Five years after Israel’s 'Disengagement Plan’, Israel continues to occupy the Gaza Strip. Under its unilateral disengagement plan, Israel evacuated all 8,500 settlers living in Gaza and redeployed its ground troops to Gaza’s borders. Rather than end Israel’s occupation, however, the 'disengagement’ merely transformed Israel’s 1967 military occupation of the physical territory into an occupation by siege through which Israel has continued to exercise control over the Gaza Strip and its inhabitants.
Beginning in 2000, Israel intensified its control over Gaza’s air and sea space, and all points of access in and out of the Gaza Strip, severely restricting the movement of goods, people and much needed supplies like food, fuel and medicines into the Gaza Strip. In addition, Israel virtually eliminated all exports from the Gaza Strip. By June 2007, complete closure had become the norm rather than the exception.
Access into and out of the Gaza Strip is restricted to just three crossing points that are under full Israeli military control. Our people living in the Gaza Strip today require permits from Israel to leave or enter Gaza. Requests for these permits are regularly denied. Any goods leaving or entering Gaza must be approved by the Israeli authorities, and most goods are banned due to “security” concerns. Israel’s permit system also covers the entry of food and medicine into the Gaza Strip, as well as fuel needed to generate electricity and ensure water supplies. In addition to this, Israel maintains a naval blockade along Gaza’s entire coastline. Even before the election of Hamas in 2006, the Palestinian National Authority (PNA) could not, without Israel’s permission, perform basic functions such as providing social and health services or security, setting immigration policy, developing our economy or allocating resources.
For these reasons, international law continues to regard Israel as an occupying power in the Gaza Strip, bound by its obligations under international humanitarian law, including the Hague Regulations and the Fourth Geneva Convention.
Israel’s hermetic blockade of the Gaza Strip violates the 1994 San Remo Manual on International Law Applicable to Armed Conflicts at Sea, which prohibits naval blockades intended to starve the civilian population, denying the entry of objects essential for survival or where the expected damage to the civilian population from the blockade is larger than the concrete military advantage. The blockade is illegal because it prevents the delivery of essential and basic needs to our civilian population. The humanitarian situation in the Gaza Strip has deteriorated rapidly as a result of Israel’s siege. Israel drastically cut imports and barred all exports, effectively destroying Gaza’s economy and with it the livelihoods of hundreds of thousands of our people. From June 2007 to September 2008, 98 percent of the Gaza Strip’s industrial operations became inactive as a result of the closures, with just 23 industries left operating out of 3,900. Nearly 40,000 farmers in the agricultural sector and more than 70,000 workers in other sectors lost their jobs. As an example of the restrictions on imports, an average of 9,400 trucks per month entered Gaza before June 2007; between June 2007 and June 2008, that number had fallen to an average of just 1,930 trucks per month.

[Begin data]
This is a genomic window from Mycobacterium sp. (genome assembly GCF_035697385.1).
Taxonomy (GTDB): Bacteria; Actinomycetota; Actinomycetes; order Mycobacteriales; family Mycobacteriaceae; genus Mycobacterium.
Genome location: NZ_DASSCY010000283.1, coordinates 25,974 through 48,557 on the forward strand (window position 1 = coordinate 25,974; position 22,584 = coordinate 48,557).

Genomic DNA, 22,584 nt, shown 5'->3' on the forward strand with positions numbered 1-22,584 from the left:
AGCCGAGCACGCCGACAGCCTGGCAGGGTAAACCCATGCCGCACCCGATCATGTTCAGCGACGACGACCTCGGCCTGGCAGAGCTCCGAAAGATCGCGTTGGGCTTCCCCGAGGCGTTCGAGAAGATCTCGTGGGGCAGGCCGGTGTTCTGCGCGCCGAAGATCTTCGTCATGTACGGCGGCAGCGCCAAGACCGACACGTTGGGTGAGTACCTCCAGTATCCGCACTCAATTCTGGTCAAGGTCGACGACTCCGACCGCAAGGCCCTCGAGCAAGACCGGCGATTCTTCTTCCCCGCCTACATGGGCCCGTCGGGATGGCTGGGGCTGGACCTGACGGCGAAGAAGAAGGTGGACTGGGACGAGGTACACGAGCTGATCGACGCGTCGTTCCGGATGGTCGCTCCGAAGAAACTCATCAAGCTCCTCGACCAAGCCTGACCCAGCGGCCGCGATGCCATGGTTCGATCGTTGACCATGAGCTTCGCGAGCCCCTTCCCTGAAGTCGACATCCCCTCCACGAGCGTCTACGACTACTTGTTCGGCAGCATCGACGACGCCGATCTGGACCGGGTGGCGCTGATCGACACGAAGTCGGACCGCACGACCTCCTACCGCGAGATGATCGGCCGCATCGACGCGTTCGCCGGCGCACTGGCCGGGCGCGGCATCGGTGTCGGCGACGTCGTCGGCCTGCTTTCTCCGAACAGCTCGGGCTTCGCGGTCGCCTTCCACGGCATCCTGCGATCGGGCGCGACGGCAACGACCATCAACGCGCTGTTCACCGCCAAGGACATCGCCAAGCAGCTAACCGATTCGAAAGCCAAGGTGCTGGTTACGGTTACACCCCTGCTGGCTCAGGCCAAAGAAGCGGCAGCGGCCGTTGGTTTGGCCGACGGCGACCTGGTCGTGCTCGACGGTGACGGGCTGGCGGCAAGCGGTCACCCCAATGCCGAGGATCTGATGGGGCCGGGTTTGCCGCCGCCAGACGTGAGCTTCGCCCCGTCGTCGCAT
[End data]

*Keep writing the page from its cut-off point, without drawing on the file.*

As the occupying power, Israel is also violating its duty to provide for our civilian population in the Gaza Strip. Approximately 70 percent of our population in the Gaza Strip currently lives below the poverty line. The same percentage relies on foreign food aid to survive. According to the World Health Organization, chronic malnutrition has risen to affect over 10 percent of the population.
Israel’s siege has had an equally devastating impact on civilian infrastructure, which remains on the verge of total collapse for lack of fuel and spare parts to carry out necessary repairs. For example, in June 2008 the amount of fuel Israel allowed into the Gaza Strip accounted for only 54 percent of Gaza’s needs. Today, approximately 90 to 95 percent of drinking water in the Gaza Strip is contaminated and unfit for consumption, while the vast majority of Gazan’s experience electricity cuts of 8-12 hours a day.
Israel’s blockade of the Gaza Strip amounts to collective punishment against the Palestinian civilian population, which is prohibited under international law.
On December 2008, Israel launched a 22-day military assault against the Gaza Strip and its inhabitants. Our civilians bore the full brunt of Israel’s brutality, with Israel indiscriminately targeting residential neighborhoods and public facilities such as schools, hospitals, mosques and even buildings belonging to the UN. According to figures cited by the United Nations Office for the Coordination of Humanitarian
Affairs (OCHA), 1,440 Palestinians were killed over the three week period, including 431 children and 114 women. A further 5,380 Palestinians, including 1,872 children and 800 women, were injured.
Israel’s assault also damaged the Gaza Strip’s water and electricity networks. The result was a rapid deterioration in the humanitarian situation beyond that already experienced as a result of Israel’s siege.